What to do in your Mountain garden in November


Grow a bay tree indoors. Although sweet bay (Laurus nobilis) is not cold-hardy in the mountain region, it can be grown indoors as a container plant during the winter and moved outdoors for the summer. Look for seedlings in the herb sections of garden centers. Transplant into good potting soil in a 1-gallon or larger pot and place it in a sunny window. Water when dry; fertilize once a month. As the bay tree grows, prune leaves and stems for use as culinary herbs or to add fragrance to flower arrangements.

Spring bulbs such as daffodils and tulips are often sold at big discounts this month. Get them into the ground as soon as possible.

Start perennials from seed. Seeds of many flowering perennials need a period of moist chilling before they will germinate. Begin this process outdoors now. Following the directions on the packet, sow seeds in plastic containers (with drainage holes) filled with potting soil. Place the containers outside where they will be exposed to the elements. Keep the soil moist; whenever snow is available, pile it on the pots. After seeds germinate in spring and true leaves emerge, transplant seedlings into individual containers and continue growing them outdoors until they are large enough to transplant into the garden. A good source for perennial flowers is the Victory Seed Company.


Cover cactus and succulents. To protect South African succulents and small clumping cactus from rotting under snow cover, David Salman, president and chief horticulturist of High Country Gardens, recommends covering them with homemade plastic domes. To make one, cut the bottom off a 1-gallon plastic milk container, remove the cap, and place the jug over the plant. Anchor container to the soil with nails.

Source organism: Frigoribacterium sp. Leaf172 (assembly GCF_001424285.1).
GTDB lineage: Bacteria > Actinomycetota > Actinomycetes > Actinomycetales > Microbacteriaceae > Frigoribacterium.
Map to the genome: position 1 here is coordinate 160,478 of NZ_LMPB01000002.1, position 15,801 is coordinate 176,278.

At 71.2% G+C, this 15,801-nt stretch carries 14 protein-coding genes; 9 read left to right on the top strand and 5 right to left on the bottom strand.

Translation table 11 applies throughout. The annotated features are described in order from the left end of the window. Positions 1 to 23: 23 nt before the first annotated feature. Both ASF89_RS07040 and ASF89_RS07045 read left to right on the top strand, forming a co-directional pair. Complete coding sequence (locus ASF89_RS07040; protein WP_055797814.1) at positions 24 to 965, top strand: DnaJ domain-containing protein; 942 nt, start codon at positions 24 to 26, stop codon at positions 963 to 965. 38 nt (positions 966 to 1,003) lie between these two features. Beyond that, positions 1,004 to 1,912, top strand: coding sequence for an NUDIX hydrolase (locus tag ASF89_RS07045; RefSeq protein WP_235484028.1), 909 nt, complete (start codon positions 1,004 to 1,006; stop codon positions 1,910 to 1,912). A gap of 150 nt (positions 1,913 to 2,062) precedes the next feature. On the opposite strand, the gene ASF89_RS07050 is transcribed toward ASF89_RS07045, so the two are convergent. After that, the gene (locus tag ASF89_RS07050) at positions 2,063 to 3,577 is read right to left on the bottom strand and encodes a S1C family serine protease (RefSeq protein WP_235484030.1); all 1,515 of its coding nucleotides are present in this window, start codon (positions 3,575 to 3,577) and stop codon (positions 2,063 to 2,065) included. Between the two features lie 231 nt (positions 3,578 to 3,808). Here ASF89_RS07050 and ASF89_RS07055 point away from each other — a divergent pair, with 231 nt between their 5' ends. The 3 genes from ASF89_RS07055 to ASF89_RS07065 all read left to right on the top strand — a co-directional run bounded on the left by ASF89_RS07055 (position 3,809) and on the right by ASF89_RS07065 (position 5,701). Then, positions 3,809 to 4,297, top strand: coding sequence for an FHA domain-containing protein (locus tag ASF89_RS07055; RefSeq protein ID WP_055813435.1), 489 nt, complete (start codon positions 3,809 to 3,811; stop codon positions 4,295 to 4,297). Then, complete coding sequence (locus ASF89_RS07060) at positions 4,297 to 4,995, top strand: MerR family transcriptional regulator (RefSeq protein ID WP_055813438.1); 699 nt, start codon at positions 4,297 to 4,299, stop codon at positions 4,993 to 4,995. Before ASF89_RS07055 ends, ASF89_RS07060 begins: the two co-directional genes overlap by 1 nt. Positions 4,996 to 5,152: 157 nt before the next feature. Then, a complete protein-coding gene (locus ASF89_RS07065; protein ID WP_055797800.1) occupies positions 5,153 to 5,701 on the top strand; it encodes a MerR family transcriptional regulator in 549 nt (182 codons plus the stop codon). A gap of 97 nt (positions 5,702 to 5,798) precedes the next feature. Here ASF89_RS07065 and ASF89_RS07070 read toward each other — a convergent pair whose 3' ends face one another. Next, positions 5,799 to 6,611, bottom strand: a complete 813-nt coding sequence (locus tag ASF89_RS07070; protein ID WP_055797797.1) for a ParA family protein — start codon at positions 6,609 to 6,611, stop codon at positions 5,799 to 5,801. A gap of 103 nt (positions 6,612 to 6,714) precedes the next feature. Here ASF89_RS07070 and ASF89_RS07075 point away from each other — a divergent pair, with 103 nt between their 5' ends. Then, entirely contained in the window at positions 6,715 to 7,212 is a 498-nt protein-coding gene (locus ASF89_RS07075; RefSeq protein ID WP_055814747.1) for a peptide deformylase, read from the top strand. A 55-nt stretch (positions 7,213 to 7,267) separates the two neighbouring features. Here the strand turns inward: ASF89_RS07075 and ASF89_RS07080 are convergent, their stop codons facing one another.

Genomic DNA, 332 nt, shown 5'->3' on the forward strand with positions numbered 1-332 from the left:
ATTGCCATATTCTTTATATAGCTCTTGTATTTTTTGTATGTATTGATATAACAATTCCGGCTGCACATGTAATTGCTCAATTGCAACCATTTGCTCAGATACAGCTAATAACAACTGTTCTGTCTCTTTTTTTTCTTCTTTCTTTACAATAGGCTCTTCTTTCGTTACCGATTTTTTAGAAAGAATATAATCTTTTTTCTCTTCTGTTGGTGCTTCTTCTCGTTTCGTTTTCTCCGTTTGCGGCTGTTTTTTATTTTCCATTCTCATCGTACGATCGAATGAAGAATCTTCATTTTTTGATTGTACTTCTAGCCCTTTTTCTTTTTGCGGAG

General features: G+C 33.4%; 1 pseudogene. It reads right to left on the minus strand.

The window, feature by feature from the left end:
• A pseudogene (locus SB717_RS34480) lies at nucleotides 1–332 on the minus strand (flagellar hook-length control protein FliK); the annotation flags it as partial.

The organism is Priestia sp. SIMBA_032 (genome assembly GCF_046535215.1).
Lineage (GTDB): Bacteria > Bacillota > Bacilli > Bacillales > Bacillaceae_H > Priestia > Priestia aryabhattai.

As you clean up flower beds, save attractive stems with dried foliage and seed heads and arrange them in half-barrels or other frost-proof containers. If the soil is frozen, thaw by pouring hot water over the surface, then insert branches of dried material. Good candidates include agastache, amaranth, artemisia, butterfly weed, false indigo, hydrangea, lavender, ornamental grasses, sea lavender, statice, yarrow, and yucca.


Terra-cotta and faux-stone (concrete) pots are susceptible to damage from freezing weather. Remove soil and scrub out pots, then store in a dry shed or a garage. If you don’t have indoor storage, wrap pots in bubble wrap, place them in a heavy-duty garbage bag, and store them upside down in a protected spot outside.

Trees with trunks less than 4 inches in diameter are vulnerable to sunscald, a damaging form of sunburn caused when the low winter sun shines on tender bark. Paint the trunks with white latex, or cover them with a commercial tree wrap.

As you rake, save leaves in bags to use as mulch for flower beds. Use the leaves whole or grind them with a lawn mower. After the soil freezes, spread a layer up to 1 foot deep over beds.